Image Source: Truth and Reconciliation Commission of Canada
When the news came out about the remains of 215 children being found at the former Kamloops Indian Residential School in B.C many people were shocked. It’s tragic that 215 children’s lives were taken away much too soon. This is genocide, plain and simple.
But how many times when something this tragic becomes news will non-Indigenous people continue to be shocked? In the age of technology where information (such as the TRC reports) is at the tips of our fingers, where we have Indigenous people working tirelessly in the media, in academia, making documentary films, and authoring educational books, how can so many people still be shocked and not know this is how Canada operates? At some point, it’s willful ignorance. Sometimes I have to ask myself: are people purposely ignoring Indigenous voices because they don’t want to acknowledge that they benefit from past actions that led to tragedies like this?
As an Indigenous person, the Canada I grew up in did very little to acknowledge the fact that Indigenous people were even here, while ‘hating’ on them at the same time. I grew up with settler people telling me, “Indians” are “lazy, are always complaining, and get special privileges.” I’d get told things like, “weren’t you all just killing each other off before we came along? You guys didn’t even have technology! Savages! Squaw! Get over it, people have always been conquered! You should be grateful for colonialism, it’s brought a lot of good to this world.” Then gaslighting with, “we do so much and give so much to YOU people! I don’t believe that the Canadian government has the ability to do this! These are all lies! Do you have proof [that we’re racist]?”
Setter people: Saying sorry is not enough and remaining in a state of shock without action is not acceptable. When I read the news about the remains of 215 innocent children found hidden in a mass grave, I was not shocked. I was saddened and angry that so many young and innocent lives were taken for the sake of advancing white supremacy. I was saddened and angry that this still happens today, however in the rebranded forms of the 60’s and Millenium Scoops, which result in the ongoing overrepresentation of Indigenous children in the child welfare system. The racist colonial beliefs that justified the systematic implementation of residential schools are still embedded in Canadian society today. We need only look at the stories of Tina Fontaine and thousands of missing and murdered Indigenous women and girls; the murders of Indigenous youth such as Colten Boushie and the high school students in Tanya Talaga’s Seven Fallen Feathers; as well as the mistreatment of Indigenous people by the police and within the healthcare system. There are just too many examples to list. I was also saddened that I wasn’t shocked by the news.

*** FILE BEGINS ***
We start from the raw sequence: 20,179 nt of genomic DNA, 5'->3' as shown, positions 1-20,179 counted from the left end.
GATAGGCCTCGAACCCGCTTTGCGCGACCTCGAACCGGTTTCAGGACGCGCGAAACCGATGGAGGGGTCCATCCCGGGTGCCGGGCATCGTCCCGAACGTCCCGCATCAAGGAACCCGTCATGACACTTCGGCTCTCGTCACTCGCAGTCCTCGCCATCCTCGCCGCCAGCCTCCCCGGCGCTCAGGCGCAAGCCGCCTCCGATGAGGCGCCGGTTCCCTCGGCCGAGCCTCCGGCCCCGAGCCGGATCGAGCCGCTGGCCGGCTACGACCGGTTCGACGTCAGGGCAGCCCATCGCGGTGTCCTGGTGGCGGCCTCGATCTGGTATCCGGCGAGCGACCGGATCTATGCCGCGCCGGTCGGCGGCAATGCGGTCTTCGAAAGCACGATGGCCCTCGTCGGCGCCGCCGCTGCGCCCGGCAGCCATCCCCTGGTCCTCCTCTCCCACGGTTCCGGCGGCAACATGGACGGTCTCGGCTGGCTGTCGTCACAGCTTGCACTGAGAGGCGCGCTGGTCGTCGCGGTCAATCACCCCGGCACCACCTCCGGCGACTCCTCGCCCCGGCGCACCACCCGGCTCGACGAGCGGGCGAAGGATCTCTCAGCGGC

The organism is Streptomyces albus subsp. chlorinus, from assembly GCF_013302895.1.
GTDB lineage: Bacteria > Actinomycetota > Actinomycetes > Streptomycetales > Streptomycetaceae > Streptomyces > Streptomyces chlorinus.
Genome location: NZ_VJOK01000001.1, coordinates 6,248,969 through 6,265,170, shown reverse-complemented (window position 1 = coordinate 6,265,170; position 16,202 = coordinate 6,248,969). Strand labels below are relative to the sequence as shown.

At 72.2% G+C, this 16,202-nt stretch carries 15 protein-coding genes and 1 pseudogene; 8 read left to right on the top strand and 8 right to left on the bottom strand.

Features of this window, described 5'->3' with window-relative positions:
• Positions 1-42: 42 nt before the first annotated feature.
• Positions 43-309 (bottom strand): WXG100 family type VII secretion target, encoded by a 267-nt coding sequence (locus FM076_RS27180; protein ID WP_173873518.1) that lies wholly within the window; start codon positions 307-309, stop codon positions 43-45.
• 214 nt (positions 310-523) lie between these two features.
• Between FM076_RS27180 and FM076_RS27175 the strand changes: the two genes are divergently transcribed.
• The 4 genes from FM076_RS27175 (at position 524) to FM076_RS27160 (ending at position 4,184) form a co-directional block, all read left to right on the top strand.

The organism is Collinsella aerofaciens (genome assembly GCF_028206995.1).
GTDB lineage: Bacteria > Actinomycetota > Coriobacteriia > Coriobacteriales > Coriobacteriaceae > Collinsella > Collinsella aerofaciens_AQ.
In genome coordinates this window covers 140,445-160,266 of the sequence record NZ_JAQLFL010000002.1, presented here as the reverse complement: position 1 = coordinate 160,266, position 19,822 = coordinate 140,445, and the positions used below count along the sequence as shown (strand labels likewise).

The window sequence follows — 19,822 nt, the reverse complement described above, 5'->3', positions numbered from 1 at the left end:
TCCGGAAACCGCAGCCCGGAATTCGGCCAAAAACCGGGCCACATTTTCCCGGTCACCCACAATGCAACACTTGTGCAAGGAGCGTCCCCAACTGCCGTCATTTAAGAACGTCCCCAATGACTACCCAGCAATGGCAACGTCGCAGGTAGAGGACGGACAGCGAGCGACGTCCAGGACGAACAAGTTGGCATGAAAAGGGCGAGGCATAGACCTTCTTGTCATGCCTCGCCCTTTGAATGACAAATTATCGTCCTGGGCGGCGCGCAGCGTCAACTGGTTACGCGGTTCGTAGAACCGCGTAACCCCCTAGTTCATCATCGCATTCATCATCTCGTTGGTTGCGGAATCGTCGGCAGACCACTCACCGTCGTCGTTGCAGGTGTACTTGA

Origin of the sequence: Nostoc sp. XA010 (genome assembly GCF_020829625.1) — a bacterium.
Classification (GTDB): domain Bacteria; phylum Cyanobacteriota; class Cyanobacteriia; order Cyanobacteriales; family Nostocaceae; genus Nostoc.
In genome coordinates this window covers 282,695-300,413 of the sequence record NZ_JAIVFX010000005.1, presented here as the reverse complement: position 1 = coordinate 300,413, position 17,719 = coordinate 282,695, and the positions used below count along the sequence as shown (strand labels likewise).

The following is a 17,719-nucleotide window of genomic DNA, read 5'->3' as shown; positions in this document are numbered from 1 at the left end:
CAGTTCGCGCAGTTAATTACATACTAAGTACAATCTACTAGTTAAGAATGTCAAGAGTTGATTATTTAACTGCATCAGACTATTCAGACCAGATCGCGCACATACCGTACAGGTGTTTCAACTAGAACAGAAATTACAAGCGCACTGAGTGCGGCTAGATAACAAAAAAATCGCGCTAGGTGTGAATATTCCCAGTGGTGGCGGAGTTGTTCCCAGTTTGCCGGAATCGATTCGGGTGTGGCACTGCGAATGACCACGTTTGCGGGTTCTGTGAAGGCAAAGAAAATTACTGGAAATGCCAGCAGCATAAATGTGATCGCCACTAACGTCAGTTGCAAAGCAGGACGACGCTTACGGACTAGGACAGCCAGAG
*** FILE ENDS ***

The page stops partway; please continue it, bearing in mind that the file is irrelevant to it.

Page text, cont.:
I’m tired of people- especially settlers- being shocked when the mass tragedies of colonialism are exposed. Many people around the world incorrectly believe that Canada is a progressive state filled with people who are nice and polite to each other. Justin Trudeau called the residential school era, “a dark chapter in Canadian history.” It’s not a dark chapter though -the whole book is dark. From the founding of “so-called Canada” to today, the whole point of Canadian politics was and still is to erase Indigenous people and our rights in order to exploit our lands while doing so with the colonial facade of “doing the right thing” and being “nice and polite.” Lowering flags to half-mast is only a symbolic gesture that must translate into action.
As the Truth and Reconciliation Commission (TRC) was investigating what happened in these residential schools the Canadian government fought tooth and nail in court to keep important residential school records that identified abusers away from the investigation. In 2014, the TRC won the fight in court to release the school documents but much information was redacted by government officials. While the TRC did a thorough job with their investigation, the depths of the atrocities committed in these schools were not fully revealed because of government actions like this. Canada doesn’t want the world to know how badly they treat Indigenous people, much less innocent Indigenous children.
Since the beginning of Canada, the government worked hard to extinguish Indigenous people and their cultures and the work they did was upheld and supported by their settler constituents. The fear, hate, and dismissive attitudes towards Indigenous people by the founding settlers of Canada resulted in the lost lives of so many innocent Indigenous children, including the 215 children who never returned home from Kamloops Indian Residential School. As we all know there are more mass graves to be exposed near most if not all residential schools and a funded thorough investigation without government or church interference must occur so that all children who were taken can be brought home and justice served.